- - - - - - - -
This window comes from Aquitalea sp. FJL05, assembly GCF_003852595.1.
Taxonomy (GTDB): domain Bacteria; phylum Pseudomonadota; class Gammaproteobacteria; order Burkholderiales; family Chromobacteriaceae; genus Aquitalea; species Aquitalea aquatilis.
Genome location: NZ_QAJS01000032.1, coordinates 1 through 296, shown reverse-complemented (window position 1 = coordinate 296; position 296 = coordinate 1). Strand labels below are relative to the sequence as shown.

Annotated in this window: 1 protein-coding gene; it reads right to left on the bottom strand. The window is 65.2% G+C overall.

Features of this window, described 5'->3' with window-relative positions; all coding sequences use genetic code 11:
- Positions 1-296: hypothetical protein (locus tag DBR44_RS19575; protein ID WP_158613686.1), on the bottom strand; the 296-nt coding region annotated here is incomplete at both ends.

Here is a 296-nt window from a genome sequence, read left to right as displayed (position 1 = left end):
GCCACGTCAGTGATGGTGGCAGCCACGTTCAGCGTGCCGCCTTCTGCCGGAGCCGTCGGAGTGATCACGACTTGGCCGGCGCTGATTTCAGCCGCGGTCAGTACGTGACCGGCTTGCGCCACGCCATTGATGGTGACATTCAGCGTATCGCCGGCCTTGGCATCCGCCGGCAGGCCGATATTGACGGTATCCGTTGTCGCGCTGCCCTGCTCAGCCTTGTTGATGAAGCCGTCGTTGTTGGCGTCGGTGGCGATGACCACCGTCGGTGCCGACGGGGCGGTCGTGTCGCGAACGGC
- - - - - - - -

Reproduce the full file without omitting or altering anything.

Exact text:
This window comes from Aquitalea sp. FJL05, assembly GCF_003852595.1.
Taxonomy (GTDB): domain Bacteria; phylum Pseudomonadota; class Gammaproteobacteria; order Burkholderiales; family Chromobacteriaceae; genus Aquitalea; species Aquitalea aquatilis.
Genome location: NZ_QAJS01000032.1, coordinates 1 through 296, shown reverse-complemented (window position 1 = coordinate 296; position 296 = coordinate 1). Strand labels below are relative to the sequence as shown.

Annotated in this window: 1 protein-coding gene; it reads right to left on the bottom strand. The window is 65.2% G+C overall.

Features of this window, described 5'->3' with window-relative positions; all coding sequences use genetic code 11:
- Positions 1-296: hypothetical protein (locus tag DBR44_RS19575; protein ID WP_158613686.1), on the bottom strand; the 296-nt coding region annotated here is incomplete at both ends.

Here is a 296-nt window from a genome sequence, read left to right as displayed (position 1 = left end):
GCCACGTCAGTGATGGTGGCAGCCACGTTCAGCGTGCCGCCTTCTGCCGGAGCCGTCGGAGTGATCACGACTTGGCCGGCGCTGATTTCAGCCGCGGTCAGTACGTGACCGGCTTGCGCCACGCCATTGATGGTGACATTCAGCGTATCGCCGGCCTTGGCATCCGCCGGCAGGCCGATATTGACGGTATCCGTTGTCGCGCTGCCCTGCTCAGCCTTGTTGATGAAGCCGTCGTTGTTGGCGTCGGTGGCGATGACCACCGTCGGTGCCGACGGGGCGGTCGTGTCGCGAACGGC